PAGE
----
UK housing market is an engine of inequality

Is the housing market fostering inequality between the generations and across society? Kevin Gulliver gives an evidence based analysis of the current situation.

Kevin Gulliver is the director of Birmingham-based research charity the Human City Institute and chair of the Centre for Community Research; he is writing in a personal capacity

The UK housing system, which was a significant driver of the UK’s slide into recession in 2008, is now recognised as an “engine of inequality”.

The latest evidence is presented by the Joseph Rowntree Foundation Housing Market Taskforce, which shows how the UK’s persistently volatile home ownership market distorts the housing system overall, instills damaging cycles of boom and bust and underpins the growth in wealth inequalities.

There appears to be little upside to housing market volatility in the UK; despite falling house prices since the recession began in early 2008, this is not feeding into improving affordability because wages are stagnant or declining. The government’s measure of housing affordability – the ratio of median house price to median income – fell from 7.2 in 2007 to 6.3 in 2009, but has since increased to 7.0 while most house price indices, including those published by the Nationwide and Halifax, indicate sliding house prices.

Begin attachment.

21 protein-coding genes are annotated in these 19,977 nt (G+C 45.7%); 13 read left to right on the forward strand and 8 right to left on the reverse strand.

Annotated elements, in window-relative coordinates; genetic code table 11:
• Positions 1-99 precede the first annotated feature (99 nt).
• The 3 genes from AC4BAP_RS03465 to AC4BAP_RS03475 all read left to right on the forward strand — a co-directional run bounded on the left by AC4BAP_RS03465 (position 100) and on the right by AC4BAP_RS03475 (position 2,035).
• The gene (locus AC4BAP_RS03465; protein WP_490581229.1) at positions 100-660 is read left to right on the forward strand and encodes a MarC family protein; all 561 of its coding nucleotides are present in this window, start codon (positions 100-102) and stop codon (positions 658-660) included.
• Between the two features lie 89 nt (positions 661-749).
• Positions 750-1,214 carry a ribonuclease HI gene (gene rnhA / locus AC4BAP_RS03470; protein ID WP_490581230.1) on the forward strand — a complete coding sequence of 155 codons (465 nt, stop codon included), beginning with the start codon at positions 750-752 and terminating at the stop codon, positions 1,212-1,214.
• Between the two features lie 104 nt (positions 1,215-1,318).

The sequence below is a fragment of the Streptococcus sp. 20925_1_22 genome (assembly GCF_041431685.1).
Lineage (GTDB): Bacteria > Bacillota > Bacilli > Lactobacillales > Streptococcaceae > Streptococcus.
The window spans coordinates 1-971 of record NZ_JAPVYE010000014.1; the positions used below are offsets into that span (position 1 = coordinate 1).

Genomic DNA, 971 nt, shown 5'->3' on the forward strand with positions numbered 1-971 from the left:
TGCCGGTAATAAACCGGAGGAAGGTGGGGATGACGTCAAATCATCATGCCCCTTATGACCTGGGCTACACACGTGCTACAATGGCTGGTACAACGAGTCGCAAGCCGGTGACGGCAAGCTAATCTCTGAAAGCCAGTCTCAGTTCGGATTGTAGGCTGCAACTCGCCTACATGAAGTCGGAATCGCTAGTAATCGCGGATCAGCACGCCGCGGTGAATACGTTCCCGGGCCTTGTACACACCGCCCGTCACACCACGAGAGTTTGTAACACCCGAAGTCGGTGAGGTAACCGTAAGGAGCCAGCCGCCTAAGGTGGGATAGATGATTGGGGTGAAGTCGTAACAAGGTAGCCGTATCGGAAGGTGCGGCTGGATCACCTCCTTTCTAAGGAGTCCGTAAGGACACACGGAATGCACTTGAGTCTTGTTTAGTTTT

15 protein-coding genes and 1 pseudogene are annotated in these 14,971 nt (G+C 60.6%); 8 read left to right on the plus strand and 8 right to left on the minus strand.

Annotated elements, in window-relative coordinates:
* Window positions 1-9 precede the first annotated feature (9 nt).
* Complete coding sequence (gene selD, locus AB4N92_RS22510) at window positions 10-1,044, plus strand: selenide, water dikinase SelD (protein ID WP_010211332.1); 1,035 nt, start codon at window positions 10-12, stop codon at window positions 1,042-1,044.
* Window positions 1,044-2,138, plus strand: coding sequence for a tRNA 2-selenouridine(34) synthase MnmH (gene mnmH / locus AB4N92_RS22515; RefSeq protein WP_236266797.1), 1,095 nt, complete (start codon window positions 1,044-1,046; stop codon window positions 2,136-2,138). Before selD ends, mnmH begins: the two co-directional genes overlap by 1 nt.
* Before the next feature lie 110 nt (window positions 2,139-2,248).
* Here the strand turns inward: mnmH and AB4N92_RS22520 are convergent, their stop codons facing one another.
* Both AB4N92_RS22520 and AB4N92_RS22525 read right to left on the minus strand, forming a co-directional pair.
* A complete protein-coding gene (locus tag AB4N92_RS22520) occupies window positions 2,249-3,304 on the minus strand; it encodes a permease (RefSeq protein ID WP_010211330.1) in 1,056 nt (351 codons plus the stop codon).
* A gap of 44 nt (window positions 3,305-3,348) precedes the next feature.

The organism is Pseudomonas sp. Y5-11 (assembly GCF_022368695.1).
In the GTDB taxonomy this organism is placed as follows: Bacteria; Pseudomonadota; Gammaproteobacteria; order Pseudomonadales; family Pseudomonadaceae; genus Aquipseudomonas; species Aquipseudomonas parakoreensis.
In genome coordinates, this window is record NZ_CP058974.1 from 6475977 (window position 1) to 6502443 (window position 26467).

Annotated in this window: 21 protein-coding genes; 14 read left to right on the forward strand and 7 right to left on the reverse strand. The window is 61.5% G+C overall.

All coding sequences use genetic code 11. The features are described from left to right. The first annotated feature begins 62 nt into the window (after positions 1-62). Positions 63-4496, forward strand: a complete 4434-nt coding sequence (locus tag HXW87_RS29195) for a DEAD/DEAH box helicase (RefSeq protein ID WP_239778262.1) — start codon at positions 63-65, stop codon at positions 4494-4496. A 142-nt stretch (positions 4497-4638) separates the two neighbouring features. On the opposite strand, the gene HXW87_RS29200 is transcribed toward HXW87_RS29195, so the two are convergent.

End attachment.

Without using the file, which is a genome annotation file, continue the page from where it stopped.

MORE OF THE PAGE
Stagnating housing supply in all tenures is an associated by-product of housing market volatility, the outcome of which is ballooning social housing waiting lists and homelessness, so storing-up housing problems for the future.

Professor Mark Stephens, the chief author of the ‘Tackling Housing Market Volatility in the UK’ report, published on May 17, commented that “ownership is being turned into an engine of inequality between generations as the young pay for the wealth generation of older people”.

Forthcoming research by the Human City Institute (HCI) underscores how inequality is embedded in tenure patterns in the UK; home owners have an average of £90,000 in equity whereas social housing tenants have £400 in savings on average and two fifths have no assets at all.

Alongside increasing the overall housing supply then, realising an asset-owning democracy irrespective of tenure should be central to a future, progressive housing policy. HCI recommends helping tenants build assets by setting-up asset accounts. The creation of a Social Investment Bank, controlled by a Tenants Mutual, to fund social housing and community infrastructure investment, would hold asset accounts for all tenants, operating like the Children’s Mutual.

The strategy would not only provide new homes and regenerate neighbourhoods but would encourage saving among disadvantaged communities, narrow the wealth divide between home owners and tenants, support the creation of a ‘Big Society’ for real and aid national economic recovery through increasing capital investment and employment.

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